Sunday, 9 December 2012

Summary - Inglorious Bastards

Summary - Inglorious Bastards:


Title: Inglorious Bastards.

First Release: August 21 2009 (USA).

Material Designation: Film/DVD.

Director: Quentin TARANTINO.

Production Details: Germany/USA, The Weinstein Company/A Band Apart/Studio Babelsberg.


Themes: War, Pseudonyms, Fantasy


Summary of plot:

In Nazi-occupied France, young Jewish refugee Shosanna Dreyfus witnesses the slaughter of her family by Colonel Hans Landa. Narrowly escaping with her life, she plots her revenge several years later when German war hero Fredrick Zoller takes a rapid interest in her and arranges an illustrious movie premiere at the theater she now runs. With the promise of every major Nazi officer in attendance, the event catches the attention of the "Basterds", a group of Jewish-American guerilla soldiers led by the ruthless Lt. Aldo Raine. As the relentless executioners advance and the conspiring young girl's plans are set in motion, their paths will cross for a fateful evening that will shake the very annals of history. [1]

Key points:
  • Fairy tale-esque structure, begins with chapter 1 "Once Upon a Time... in Nazi-Occupied France." and is split into a total of five chapters.
My response: 

Though I am not a particular fan of gore-filled war films, I must say I did actually enjoy the film. Though several scenes go on longer than what they should have, the witty dialogue and horrifically bad accents of Brad Pitt do make the rather violent film humorous. Looking deeper into the film at first barefaced meaning, it is rather complex and does relate to postmodernism. In short, it is a fictional old war film that depicts the death of Hitler but is presented in a rather modern way. The director, Tarantino, is known for distilling his own quirkiness into his films; it's no wonder that the film has many de facto layers of meaning.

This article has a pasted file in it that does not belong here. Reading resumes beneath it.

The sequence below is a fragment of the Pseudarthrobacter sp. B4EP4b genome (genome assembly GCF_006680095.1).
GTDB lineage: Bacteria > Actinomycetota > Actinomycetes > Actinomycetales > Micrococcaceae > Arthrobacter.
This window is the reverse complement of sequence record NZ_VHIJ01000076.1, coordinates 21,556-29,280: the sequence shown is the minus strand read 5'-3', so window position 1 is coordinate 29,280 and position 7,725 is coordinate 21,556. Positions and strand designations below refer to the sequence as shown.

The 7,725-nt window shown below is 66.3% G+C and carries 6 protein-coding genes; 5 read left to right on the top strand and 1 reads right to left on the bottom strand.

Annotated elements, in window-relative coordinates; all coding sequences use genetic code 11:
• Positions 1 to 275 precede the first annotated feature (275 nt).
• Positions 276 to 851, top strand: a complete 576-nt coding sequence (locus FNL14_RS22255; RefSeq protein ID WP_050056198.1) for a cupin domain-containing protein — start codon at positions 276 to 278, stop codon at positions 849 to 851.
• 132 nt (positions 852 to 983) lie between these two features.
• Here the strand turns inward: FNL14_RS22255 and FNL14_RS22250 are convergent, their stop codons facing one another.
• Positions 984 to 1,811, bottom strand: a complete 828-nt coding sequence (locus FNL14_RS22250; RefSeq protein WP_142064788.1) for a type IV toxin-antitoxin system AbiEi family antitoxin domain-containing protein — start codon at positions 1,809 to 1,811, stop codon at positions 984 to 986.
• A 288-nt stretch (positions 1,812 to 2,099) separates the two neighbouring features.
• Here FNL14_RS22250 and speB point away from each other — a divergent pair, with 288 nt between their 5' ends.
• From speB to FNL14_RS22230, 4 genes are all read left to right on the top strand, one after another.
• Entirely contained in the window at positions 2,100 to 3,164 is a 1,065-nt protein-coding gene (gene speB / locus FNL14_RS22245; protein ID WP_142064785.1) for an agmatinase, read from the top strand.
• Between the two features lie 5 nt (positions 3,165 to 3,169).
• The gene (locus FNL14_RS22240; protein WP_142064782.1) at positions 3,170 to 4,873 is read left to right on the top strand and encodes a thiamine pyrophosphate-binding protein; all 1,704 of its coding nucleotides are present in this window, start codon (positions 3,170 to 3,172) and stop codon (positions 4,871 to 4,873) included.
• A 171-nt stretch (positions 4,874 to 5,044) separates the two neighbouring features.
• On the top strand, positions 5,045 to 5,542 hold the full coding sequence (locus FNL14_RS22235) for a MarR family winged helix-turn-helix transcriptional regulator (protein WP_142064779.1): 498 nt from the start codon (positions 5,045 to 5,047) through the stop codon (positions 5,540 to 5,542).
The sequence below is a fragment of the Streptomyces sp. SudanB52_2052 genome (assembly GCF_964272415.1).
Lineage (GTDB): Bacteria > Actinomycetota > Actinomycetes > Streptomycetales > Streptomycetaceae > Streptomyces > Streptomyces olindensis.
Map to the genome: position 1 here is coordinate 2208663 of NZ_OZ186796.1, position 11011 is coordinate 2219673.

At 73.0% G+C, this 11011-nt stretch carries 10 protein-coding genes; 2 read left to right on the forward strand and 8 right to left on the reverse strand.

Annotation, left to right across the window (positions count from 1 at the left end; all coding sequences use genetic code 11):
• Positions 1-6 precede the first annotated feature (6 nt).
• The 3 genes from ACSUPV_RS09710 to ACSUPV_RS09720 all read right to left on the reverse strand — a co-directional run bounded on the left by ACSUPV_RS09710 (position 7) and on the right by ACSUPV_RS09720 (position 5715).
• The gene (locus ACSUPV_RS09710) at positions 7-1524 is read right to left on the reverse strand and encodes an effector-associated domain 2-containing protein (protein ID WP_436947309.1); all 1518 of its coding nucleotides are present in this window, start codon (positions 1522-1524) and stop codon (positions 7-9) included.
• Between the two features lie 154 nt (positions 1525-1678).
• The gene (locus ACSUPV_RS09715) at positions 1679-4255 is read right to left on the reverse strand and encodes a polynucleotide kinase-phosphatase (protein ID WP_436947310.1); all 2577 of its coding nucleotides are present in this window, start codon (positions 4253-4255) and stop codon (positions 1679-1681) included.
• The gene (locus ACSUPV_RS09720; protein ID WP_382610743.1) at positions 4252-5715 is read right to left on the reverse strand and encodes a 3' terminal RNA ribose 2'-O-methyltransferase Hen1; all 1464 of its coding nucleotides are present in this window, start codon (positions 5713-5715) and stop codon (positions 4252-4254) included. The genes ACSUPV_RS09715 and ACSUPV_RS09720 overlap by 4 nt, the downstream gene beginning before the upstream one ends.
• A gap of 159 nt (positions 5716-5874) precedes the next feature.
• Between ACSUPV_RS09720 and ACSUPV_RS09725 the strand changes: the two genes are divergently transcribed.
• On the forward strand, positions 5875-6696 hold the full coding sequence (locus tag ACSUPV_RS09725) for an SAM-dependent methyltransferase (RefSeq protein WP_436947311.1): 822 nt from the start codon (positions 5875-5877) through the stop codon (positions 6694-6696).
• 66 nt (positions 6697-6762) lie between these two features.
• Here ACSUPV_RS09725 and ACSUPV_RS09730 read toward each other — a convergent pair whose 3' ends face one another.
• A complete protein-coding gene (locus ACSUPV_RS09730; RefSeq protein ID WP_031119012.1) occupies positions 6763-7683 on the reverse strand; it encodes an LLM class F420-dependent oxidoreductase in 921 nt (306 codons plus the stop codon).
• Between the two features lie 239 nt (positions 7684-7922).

Firstly, the opening of the film itself. "Once upon a time..." is a very quintessential fairy-tale starter, yet coupled with "...in Nazi-Occupied France" feels rather misplaced as it founds from the start a very hyper-real look. As if a subtle disclaimer that the film... is a film - a product of fiction. As war films are typically known for being coined from actual events, such as the hundreds of other WWII films out there, Tarantino appears to use this to his advantages. A good example being how the characters are conveyed by the actors. They're are all exaggerated versions of other. Brad Pitt's (whether or not this was the best he could do) accent is exaggerated and to be frank, made me chuckle. The hilarious generalization of American accents is very hyper-real. However, Adolf Hitler's representation is the best example. Here he dies in a way that was not to be expected. When watching its climax, I expected the plot to fail and Hitler and co. to survive, yet they all died. This blatantly goes against history and yet again is an exaggeration of what is real. How the fact that the places are sets is enforced; bird-eye camera views expose the walls that dived the sets.

Going on from my earlier point, the film has a distinct playfulness  from how Hitler dies or Aldo Reins' very relaxed demeanor show that Tarantino is purposefully playing with our preconceptions of reality, using our consequenting reactions to having these challenged to generate a reaction. Furthermore, the film is one giant parody of World War Two. With the branding of Jews with Star of Davids being flipped to Nazis being branded with Swastika scars; mocking reality. It turns into a satirical poking as history is thrown out the window. Identities are constantly questioned, "Jew Hunter", "Little Man", reputation and the use of characters playing a game in which they guess the name written on a card emanates this.

This is now the third film recommended to me by Mr. Williams, and I am now getting a very general overview on the postmodernist concept of 'hyperreality' and being able to deduct examples of it. Even in an at first simple war film.



Bibliography:
[1] - http://www.imdb.com/title/tt0361748/ (Accessed 08/12/12)

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